This plaster cast was one of William Henry Fox Talbot’s most active assistants in the early days of photography. While the white material readily reflected light from any angle, facilitating exposures when the chemicals were slow, its deep sculpting was even more important, for it modulated the light in endlessly fascinating ways. The bust was also of convenient size and weight to be carried about, within and without Lacock Abbey. Talbot knew this sitter as Patroclus, the hapless but loyal defender of Achilles. Later research has revealed, however, that the cast, taken from a marble in Charles Townley’s collection (still preserved in the British Museum, London), may be of a companion of Ulysses.

In the Pencil of Nature (1844-46) Talbot wrote:

“Statues, busts, and other specimens of sculpture, are generally well represented by the Photographic Art. . . . since . . . a statue may be placed in any position with regard to the sun . . . causing of course an immense difference in the effect. . . . The statue may be then turned round on its pedestal, which produces a second set of variations no less considerable than the first. And when to this is added the change of size which is produced . . . by bringing the Camera Obscura nearer to the statue or removing it further off, it becomes evident how very great a number of different effects may be obtained from a single specimen of sculpture.”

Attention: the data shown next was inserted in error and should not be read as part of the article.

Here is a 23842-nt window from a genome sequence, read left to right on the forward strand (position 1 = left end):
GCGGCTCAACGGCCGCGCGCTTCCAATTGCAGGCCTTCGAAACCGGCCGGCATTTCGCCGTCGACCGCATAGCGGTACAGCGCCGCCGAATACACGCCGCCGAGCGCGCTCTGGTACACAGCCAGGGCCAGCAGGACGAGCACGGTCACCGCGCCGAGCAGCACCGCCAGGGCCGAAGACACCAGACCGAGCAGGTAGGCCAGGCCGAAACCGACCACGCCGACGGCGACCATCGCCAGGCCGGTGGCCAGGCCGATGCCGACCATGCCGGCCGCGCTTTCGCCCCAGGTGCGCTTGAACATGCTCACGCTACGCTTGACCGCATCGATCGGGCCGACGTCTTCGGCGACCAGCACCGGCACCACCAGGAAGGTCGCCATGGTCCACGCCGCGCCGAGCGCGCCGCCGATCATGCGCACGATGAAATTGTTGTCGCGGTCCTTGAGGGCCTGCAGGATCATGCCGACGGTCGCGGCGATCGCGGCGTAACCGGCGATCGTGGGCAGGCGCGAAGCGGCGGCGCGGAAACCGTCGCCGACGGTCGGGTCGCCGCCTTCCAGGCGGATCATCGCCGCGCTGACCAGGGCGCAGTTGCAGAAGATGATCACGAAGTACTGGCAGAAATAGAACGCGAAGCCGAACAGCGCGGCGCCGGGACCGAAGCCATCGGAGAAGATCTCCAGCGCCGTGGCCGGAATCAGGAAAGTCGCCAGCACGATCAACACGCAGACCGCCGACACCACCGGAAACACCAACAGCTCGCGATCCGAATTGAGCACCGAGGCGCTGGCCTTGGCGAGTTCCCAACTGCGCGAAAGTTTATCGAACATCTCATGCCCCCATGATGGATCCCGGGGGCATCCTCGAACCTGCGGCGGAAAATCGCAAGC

Talbot made dozens, if not hundreds, of images of this bust. The Getty owns three—this salt print, another salt print and a calotype negative. The three images show the different results he was able to achieve over the years with the help of his faithful friend.

Larry Schaaf, William Henry Fox Talbot, In Focus: Photographs from the J. Paul Getty Museum (Los Angeles: Getty Publications, 2002), 52. ©2002 J. Paul Getty Trust.


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